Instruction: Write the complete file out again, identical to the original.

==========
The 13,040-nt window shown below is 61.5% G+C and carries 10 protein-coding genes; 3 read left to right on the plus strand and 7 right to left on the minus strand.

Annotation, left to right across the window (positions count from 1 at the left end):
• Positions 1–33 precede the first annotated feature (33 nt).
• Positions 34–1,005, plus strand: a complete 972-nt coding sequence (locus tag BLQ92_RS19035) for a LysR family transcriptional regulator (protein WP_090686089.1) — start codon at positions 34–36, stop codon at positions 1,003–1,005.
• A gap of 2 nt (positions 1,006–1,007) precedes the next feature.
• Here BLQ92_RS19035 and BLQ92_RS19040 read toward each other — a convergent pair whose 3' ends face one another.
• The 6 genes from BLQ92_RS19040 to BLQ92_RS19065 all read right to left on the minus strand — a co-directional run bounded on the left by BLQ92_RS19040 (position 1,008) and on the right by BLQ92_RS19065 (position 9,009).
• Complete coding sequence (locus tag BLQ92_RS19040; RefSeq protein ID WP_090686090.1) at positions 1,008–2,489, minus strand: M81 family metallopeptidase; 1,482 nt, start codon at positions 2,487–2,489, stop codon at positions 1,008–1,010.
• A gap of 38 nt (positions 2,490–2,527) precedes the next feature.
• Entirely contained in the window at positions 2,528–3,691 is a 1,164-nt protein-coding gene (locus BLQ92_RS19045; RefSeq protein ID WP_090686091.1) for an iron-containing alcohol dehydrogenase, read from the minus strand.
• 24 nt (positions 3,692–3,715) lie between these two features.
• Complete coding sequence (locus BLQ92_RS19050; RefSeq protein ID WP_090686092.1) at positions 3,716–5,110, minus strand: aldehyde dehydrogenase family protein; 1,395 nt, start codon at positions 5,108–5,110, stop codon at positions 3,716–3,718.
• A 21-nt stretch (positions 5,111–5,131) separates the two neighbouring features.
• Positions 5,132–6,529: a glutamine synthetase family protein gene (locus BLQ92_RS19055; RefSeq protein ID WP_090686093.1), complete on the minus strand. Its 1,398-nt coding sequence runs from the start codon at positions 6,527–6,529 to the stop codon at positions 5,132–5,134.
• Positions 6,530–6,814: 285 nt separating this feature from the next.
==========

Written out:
The 13,040-nt window shown below is 61.5% G+C and carries 10 protein-coding genes; 3 read left to right on the plus strand and 7 right to left on the minus strand.

Annotation, left to right across the window (positions count from 1 at the left end):
• Positions 1–33 precede the first annotated feature (33 nt).
• Positions 34–1,005, plus strand: a complete 972-nt coding sequence (locus tag BLQ92_RS19035) for a LysR family transcriptional regulator (protein WP_090686089.1) — start codon at positions 34–36, stop codon at positions 1,003–1,005.
• A gap of 2 nt (positions 1,006–1,007) precedes the next feature.
• Here BLQ92_RS19035 and BLQ92_RS19040 read toward each other — a convergent pair whose 3' ends face one another.
• The 6 genes from BLQ92_RS19040 to BLQ92_RS19065 all read right to left on the minus strand — a co-directional run bounded on the left by BLQ92_RS19040 (position 1,008) and on the right by BLQ92_RS19065 (position 9,009).
• Complete coding sequence (locus tag BLQ92_RS19040; RefSeq protein ID WP_090686090.1) at positions 1,008–2,489, minus strand: M81 family metallopeptidase; 1,482 nt, start codon at positions 2,487–2,489, stop codon at positions 1,008–1,010.
• A gap of 38 nt (positions 2,490–2,527) precedes the next feature.
• Entirely contained in the window at positions 2,528–3,691 is a 1,164-nt protein-coding gene (locus BLQ92_RS19045; RefSeq protein ID WP_090686091.1) for an iron-containing alcohol dehydrogenase, read from the minus strand.
• 24 nt (positions 3,692–3,715) lie between these two features.
• Complete coding sequence (locus BLQ92_RS19050; RefSeq protein ID WP_090686092.1) at positions 3,716–5,110, minus strand: aldehyde dehydrogenase family protein; 1,395 nt, start codon at positions 5,108–5,110, stop codon at positions 3,716–3,718.
• A 21-nt stretch (positions 5,111–5,131) separates the two neighbouring features.
• Positions 5,132–6,529: a glutamine synthetase family protein gene (locus BLQ92_RS19055; RefSeq protein ID WP_090686093.1), complete on the minus strand. Its 1,398-nt coding sequence runs from the start codon at positions 6,527–6,529 to the stop codon at positions 5,132–5,134.
• Positions 6,530–6,814: 285 nt separating this feature from the next.